It is a well known fact that the life history of an organism is influenced by many sources, including resource availability, geographical location, disease, and predation rates (Hathaway 2012). Such factors can and do influence individual growth rates and population growth rates by affecting survival and reproductive rates within the population. In order to better understand how life histories are affected by resource availability, the fecundity and survivorship of Gopher tortoises, Gopherus polyphemus, were examined by comparing the two life history traits in two different Gopher tortoise populations, one in a resource rich environment, and the other in a resource poor environment. It was hypothesized that resource availability would have an overall positive correlation to survivorship, a positive correlation to clutch sizes of females of the same size, and a negative correlation on egg diameter.
Gopher tortoises, regardless of resource environment, are subject to a Type III survivorship curve, with juveniles experiencing high levels of mortality. However, Gopher tortoises in a resource rich environment experience higher survival rates than those in resource poor environments, as demonstrated in Figure 1. This increased survival can drastically effect overall population growth, as higher survival means that more individuals of each age class are present and able to reproduce, contributing more and more to population growth (Table 1). While sexual maturity is not directly linked to age in gopher tortoises, those surviving longer are more likely to reach the required size (carapace length of 200-240 mm) in order to reproduce (Hathaway 2012). Thus, increased survival rates can positively affect reproductive rates and overall population growth.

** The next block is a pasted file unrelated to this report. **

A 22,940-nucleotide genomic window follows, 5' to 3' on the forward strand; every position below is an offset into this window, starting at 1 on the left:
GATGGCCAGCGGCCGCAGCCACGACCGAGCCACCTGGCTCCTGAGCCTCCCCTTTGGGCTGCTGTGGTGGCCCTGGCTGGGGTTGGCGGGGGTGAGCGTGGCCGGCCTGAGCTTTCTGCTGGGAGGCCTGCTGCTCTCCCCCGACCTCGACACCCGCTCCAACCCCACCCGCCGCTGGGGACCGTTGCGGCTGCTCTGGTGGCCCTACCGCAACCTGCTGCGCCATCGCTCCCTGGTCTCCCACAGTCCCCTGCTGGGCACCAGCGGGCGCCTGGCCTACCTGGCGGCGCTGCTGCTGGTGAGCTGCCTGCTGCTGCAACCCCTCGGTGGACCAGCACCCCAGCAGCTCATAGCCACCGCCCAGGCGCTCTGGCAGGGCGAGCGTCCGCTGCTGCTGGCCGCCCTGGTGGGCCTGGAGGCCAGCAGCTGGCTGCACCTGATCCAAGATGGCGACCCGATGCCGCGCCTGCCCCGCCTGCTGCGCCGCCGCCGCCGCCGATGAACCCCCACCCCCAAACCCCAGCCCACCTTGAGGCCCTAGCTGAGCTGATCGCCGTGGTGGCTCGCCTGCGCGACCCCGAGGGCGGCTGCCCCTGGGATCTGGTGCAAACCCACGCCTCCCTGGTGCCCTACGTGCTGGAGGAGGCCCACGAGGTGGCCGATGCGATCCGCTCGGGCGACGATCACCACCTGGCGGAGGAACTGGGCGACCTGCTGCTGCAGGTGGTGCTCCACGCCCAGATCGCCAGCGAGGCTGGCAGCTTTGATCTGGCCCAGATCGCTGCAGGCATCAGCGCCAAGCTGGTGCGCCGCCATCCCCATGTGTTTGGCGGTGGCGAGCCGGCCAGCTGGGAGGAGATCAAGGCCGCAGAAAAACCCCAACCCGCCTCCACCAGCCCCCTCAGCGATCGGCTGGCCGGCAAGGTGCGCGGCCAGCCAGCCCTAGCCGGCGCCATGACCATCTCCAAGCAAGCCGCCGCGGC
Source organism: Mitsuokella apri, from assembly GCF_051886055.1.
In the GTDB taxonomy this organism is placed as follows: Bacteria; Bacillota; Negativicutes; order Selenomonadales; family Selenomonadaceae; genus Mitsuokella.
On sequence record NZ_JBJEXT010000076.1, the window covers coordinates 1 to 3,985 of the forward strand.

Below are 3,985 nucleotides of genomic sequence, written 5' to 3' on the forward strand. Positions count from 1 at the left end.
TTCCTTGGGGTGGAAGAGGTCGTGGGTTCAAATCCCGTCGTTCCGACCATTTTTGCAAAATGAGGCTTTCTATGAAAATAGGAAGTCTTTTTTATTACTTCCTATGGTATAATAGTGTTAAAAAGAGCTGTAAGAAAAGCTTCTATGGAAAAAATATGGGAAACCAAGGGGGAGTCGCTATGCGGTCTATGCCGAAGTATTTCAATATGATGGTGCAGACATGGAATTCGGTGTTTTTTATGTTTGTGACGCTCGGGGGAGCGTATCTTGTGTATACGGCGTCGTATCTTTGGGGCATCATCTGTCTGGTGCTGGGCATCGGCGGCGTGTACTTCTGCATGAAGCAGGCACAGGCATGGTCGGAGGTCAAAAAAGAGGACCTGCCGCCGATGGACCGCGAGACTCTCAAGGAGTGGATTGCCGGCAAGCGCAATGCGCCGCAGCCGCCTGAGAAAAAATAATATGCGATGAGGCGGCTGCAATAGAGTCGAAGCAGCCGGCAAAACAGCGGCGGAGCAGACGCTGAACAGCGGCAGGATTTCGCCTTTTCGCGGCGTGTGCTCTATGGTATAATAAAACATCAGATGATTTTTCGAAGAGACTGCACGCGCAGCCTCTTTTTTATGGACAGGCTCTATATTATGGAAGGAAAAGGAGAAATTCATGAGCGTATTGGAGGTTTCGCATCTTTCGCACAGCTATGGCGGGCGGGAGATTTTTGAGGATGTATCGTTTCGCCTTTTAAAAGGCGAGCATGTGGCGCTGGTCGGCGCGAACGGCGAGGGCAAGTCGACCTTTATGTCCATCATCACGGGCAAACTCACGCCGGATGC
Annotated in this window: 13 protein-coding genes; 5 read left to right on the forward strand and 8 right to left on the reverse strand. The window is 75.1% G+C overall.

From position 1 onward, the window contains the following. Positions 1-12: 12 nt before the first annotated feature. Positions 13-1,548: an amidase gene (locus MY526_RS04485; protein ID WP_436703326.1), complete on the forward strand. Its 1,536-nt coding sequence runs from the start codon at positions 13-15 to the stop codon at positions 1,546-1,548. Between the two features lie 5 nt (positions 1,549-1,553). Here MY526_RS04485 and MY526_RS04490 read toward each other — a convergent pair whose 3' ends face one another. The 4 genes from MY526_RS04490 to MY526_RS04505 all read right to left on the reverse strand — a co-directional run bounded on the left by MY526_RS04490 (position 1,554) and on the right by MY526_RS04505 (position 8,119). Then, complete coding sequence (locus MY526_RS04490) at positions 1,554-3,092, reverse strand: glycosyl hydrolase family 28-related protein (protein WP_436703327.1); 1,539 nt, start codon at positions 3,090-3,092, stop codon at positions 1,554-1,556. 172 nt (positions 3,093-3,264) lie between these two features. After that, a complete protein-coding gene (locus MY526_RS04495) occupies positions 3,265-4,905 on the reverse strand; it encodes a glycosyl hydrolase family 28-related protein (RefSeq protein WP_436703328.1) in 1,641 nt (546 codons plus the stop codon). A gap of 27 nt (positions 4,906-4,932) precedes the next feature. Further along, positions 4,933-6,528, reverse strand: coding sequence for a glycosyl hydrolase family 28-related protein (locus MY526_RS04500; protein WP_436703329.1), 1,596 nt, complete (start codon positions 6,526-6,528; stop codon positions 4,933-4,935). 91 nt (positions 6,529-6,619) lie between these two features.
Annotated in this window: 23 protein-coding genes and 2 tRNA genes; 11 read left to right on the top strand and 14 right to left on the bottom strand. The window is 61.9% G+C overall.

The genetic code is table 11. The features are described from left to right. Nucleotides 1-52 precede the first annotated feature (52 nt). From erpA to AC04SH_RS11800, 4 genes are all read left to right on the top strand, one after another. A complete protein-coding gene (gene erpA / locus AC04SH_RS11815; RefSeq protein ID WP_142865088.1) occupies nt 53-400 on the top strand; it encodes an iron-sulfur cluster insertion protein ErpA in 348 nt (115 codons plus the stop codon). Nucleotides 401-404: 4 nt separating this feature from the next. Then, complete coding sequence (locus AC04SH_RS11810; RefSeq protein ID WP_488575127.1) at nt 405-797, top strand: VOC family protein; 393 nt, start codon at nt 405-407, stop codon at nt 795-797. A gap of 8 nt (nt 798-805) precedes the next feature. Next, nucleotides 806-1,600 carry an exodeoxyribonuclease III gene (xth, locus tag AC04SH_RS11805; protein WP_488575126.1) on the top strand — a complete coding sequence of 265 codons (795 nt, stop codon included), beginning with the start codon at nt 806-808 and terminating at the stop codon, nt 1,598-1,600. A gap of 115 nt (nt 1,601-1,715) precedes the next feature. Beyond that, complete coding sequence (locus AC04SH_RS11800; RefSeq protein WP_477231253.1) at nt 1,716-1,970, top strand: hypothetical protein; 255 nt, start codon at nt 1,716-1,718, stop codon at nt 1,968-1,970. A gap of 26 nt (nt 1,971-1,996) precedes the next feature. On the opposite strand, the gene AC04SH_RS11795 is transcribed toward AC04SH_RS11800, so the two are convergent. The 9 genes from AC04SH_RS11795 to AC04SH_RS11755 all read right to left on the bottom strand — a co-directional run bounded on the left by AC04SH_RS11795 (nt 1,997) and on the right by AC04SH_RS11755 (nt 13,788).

Figure 1. Survivorship curves of Gopherus polyphemus originating from resource rich environments and resource poor environments.
Table 1. Life history table displaying the fecundity and survivorship probabilities for Gopherus polyphemus originating from resource rich and resource poor environments
Radiographs of female Gopher Tortoises from the two different populations were examined. The radiographs allowed the size of each female (as measured by carapace width) and the clutch size of each female to be determined. As predicted, for females of comparable sizes, those in resource rich environments produced larger clutch sizes, as seen in Figure 2. T-test values calculated in Excel determined that the mean clutch size differences between the two populations were significantly different, possessing a p-value of 0.0000850. These results demonstrated the positive correlation between resource availability and the reproductive output of individual females. Figure 2. Mean Carapace Width of Female Gopher Tortoises vs. Mean Clutch Size for individuals originating from resource rich environments and resource poor environments.
The radiographs collected were also examined to determine the mean egg diameters of the clutches for the females originating in the resource poor and resource rich environment. Due to environmental tradeoffs, it would be easily assumed that egg diameter would decrease with increasing clutch sizes, due to limitations in resources. However, the results, as seen in Figure 3, demonstrated that no significant difference between mean egg diameters existed between the two populations. The calculated t-test value further supported this…